- In research conducted by Segal Conflict Solutions, 48% of participants agreed bullying had increased since the advent of COVID.
- Aggressive conduct, humiliating comments, mind games, unreasonable work demands, exclusion from online work sessions – the abuse can take many forms.
- Programs that support employees’ mental health and wellbeing can make a difference and potentially mitigate bullying.
By Cameron Cooper
Illustrations Tanya Cooper
Office bullies have a new weapon in their armoury – the computer. Despite the expectation that work-from-home employees might be less exposed to bullying, the signs suggest otherwise with online abuse and the mistreatment of remote and hybrid workers widespread across offices.
In research conducted by Segal Conflict Solutions, 48% of participants agreed bullying had increased since the advent of COVID-19. More than one-third felt they could not talk to human resources teams about the bullying and 91.2% did not feel supported during the complaints process.
“I’m not seeing a decrease in the number of bullying cases. It’s as rampant as ever,” says Saranne Segal, a conflict resolution expert and the director of Segal Conflict Solutions mediation services in Sydney.
Aggressive conduct, humiliating comments, mind games, unreasonable work demands, exclusion from online work sessions – the abuse can take many forms. One of the key problems, according to Segal, is that many leaders are struggling to manage employees who are not in their line of sight in a traditional office setting.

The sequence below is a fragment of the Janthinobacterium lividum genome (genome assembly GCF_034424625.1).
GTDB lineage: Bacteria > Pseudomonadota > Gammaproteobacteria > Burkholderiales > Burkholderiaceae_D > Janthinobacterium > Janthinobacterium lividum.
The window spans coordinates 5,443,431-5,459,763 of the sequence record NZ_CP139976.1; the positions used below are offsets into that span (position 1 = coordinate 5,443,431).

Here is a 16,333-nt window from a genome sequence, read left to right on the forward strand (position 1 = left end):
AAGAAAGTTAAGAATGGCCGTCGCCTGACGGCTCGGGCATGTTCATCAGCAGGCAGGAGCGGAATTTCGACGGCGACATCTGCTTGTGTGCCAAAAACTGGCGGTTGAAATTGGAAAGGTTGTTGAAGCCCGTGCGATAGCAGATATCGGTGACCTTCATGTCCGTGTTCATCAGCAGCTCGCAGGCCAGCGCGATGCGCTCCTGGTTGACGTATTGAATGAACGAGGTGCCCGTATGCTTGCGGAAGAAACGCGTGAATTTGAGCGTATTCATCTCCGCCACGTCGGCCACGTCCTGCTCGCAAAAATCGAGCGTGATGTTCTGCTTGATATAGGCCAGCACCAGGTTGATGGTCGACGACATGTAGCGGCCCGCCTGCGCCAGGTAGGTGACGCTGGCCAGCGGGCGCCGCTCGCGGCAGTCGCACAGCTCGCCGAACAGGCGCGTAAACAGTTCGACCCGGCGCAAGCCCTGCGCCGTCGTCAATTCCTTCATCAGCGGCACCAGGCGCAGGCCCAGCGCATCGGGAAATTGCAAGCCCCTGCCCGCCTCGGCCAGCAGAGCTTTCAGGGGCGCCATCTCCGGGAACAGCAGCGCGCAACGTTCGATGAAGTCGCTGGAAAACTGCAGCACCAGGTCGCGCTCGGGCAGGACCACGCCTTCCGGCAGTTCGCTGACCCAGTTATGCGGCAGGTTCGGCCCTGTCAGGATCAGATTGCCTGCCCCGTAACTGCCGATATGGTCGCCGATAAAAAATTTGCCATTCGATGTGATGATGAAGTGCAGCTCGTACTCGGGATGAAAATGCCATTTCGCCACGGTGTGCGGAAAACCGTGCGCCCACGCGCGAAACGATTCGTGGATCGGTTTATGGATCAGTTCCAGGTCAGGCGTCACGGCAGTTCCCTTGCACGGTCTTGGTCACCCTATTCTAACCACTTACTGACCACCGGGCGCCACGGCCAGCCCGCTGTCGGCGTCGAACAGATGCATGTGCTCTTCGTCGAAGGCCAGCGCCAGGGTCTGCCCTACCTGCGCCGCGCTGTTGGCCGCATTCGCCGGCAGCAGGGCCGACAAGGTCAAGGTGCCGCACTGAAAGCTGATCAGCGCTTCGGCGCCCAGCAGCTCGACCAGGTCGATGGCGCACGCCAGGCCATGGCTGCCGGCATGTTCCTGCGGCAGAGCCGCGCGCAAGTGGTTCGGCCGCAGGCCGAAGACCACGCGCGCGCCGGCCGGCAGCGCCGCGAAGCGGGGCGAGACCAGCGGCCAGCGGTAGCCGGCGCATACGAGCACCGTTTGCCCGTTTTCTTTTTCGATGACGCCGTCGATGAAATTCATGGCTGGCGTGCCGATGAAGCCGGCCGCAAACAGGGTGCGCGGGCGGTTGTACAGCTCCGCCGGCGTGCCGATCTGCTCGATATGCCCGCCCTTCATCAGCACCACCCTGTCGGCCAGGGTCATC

As a result, they may neglect communications about workplace problems or accusations of abuse from team members. “This work-from-home scenario has been thrust on managers and many of them don’t have the skills or training to deal with it,” she explains.
Natasha Hawker, co-founder and managing director of Sydney-based HR and recruitment firm Employee Matters, says there are many ways for bullies to target home-based employees. “Bullying can be very overt or covert,” she says. “What working from home has done is bring it under the radar even more than before because there are usually no witnesses to it. It often happens on Zoom and it may not have been recorded.”
What is bullying?
The Fair Work Ombudsman in Australia defines bullying as a scenario whereby “a person or group of people repeatedly behave unreasonably towards another worker or group of workers” and “the behaviour creates a risk to health and safety”.
It is different to sexual harassment, which refers to unwelcome sexual advances or requests for sexual favours and discrimination, which entails an employer taking adverse action against an employee – such as firing or demoting them – for reasons relating to their sex, race, religion or gender.
As director of workplace and legal advisory firm Corvus Group, Leonie Green’s career is about implementing positive change and creating better workplaces for people. She says bosses and employees also need to understand when bullying is not occurring. For example, tough but reasonable conversations about poor work performance or practices are part and parcel of employment.